Other than that, they are pretty much the same. Usually, a fabric ensign is called a flag when it flies horizontally and is attached to a vertical flagpole, and called a banner when it hangs down from a horizontal pole. If the pole is diagonal, then either term can be used.
This page introduces a particular type of banner called a gonfalone.
The photo on the right has a point dangling down from a crossbar. It was a puzzle until somebody kindly pointed out what it was: a modern representation of a gonfalone.
A gonfalone is a banner used in heraldry. It often has streamers or a swallow-tailed lower edge, as though it had been dragged through a battle field. But unlike the banners seen hanging from a pole attached to a wall, the gonfalone is suspended from a crossbar, which in turn is suspended by a cord wrapped around the head of a spear.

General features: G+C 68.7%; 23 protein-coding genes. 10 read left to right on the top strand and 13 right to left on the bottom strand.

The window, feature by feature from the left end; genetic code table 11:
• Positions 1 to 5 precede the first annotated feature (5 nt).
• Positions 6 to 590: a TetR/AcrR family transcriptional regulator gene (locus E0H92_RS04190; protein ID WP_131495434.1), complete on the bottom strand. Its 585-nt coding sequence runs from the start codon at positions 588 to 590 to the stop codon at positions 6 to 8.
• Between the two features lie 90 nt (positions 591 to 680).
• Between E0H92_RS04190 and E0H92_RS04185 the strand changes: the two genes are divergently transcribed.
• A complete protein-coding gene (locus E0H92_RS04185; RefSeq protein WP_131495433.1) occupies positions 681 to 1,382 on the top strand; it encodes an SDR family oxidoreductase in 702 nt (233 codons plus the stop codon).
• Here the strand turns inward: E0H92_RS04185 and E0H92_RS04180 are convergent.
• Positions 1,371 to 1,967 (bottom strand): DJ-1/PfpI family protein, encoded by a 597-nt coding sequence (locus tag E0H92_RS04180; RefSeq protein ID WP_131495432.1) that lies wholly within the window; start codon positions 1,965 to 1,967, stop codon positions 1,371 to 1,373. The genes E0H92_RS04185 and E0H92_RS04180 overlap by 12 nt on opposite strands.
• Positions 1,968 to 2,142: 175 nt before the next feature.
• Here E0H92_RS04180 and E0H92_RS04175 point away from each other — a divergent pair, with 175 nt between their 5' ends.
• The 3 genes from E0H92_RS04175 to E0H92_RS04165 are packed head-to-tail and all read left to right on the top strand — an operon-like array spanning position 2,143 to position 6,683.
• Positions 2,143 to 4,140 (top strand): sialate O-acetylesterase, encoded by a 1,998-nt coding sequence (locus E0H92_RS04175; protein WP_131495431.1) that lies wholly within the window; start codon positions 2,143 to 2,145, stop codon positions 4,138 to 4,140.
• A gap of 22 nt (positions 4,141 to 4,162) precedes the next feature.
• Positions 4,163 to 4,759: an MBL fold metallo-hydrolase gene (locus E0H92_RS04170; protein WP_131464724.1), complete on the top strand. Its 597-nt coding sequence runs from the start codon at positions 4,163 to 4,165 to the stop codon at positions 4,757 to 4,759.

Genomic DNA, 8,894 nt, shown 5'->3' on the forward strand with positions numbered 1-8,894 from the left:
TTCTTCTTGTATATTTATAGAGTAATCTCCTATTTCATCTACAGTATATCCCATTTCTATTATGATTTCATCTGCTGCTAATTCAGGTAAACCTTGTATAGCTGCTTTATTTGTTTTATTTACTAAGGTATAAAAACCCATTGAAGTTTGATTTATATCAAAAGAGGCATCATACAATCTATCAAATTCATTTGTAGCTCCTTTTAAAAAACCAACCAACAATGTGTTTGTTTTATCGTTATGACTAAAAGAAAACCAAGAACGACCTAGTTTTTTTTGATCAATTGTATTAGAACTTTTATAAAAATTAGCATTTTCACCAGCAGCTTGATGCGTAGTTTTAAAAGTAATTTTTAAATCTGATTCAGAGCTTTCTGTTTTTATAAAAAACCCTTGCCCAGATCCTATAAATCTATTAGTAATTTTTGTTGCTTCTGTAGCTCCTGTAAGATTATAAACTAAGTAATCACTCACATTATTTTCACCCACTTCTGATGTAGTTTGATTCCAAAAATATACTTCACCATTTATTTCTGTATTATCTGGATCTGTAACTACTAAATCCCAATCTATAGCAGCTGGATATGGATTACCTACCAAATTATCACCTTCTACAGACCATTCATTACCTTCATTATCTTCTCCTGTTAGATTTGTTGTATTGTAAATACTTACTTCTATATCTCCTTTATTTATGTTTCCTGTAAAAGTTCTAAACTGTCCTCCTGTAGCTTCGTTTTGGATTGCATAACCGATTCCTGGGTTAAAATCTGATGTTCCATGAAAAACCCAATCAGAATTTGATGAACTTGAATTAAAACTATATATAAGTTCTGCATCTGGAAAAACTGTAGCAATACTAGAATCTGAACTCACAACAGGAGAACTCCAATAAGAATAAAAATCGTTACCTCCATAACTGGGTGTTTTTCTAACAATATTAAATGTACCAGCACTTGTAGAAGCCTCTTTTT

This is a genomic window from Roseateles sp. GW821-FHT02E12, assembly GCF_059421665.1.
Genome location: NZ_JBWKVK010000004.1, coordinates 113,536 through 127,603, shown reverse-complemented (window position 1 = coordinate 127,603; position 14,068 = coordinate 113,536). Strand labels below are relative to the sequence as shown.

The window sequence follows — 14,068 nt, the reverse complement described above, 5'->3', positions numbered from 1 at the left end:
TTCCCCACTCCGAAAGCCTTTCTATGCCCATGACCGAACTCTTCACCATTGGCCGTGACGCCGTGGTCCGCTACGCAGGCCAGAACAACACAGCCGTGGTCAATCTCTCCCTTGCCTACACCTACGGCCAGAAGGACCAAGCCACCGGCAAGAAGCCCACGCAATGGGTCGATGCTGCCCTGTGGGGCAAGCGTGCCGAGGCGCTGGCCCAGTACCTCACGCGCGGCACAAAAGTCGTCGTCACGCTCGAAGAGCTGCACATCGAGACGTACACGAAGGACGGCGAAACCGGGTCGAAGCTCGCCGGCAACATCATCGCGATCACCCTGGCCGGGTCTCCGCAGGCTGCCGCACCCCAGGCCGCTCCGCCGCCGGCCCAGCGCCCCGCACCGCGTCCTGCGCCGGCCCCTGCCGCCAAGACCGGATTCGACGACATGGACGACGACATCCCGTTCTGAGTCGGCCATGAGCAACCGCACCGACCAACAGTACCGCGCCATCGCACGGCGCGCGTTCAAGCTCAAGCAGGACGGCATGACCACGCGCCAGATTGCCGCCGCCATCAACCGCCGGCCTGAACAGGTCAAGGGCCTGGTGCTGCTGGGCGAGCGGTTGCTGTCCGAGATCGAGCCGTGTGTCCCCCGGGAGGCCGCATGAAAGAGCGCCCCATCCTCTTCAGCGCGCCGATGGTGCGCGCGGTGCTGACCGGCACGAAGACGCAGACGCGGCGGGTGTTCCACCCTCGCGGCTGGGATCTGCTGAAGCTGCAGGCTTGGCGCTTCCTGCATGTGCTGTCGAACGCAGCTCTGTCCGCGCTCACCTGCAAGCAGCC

In medieval Florence a gonfalone was a neighbourhood meeting, with each district having its own coat-of-arms. These were often sewn or printed on a cloth, suspended from a crossbar on a pole, so they could be easily transported to and from meeting venues. Later, businesses and craft guilds copied the idea of marking their logos on such banners, which became known gonfalone.
And like many other things adopted by the Church (see Pagan Customs used in Christianity) the gonfalone is also used extensively in ecclesiastical ceremonies.
Where a municipality's gonfalone might feature a cross, and a guild's gonfalone might show a symbol related to their craft or industry, the church gonfalone typically depicts a patron saint or icon. The portability of the design makes these particularly useful for processions.
The origin of the word "flag" is uncertain, but could be onomatopoeic variation related to flagellation (L. flagellationem). The word "banner" is from the Old French baniere and the L.L. bandum (standard).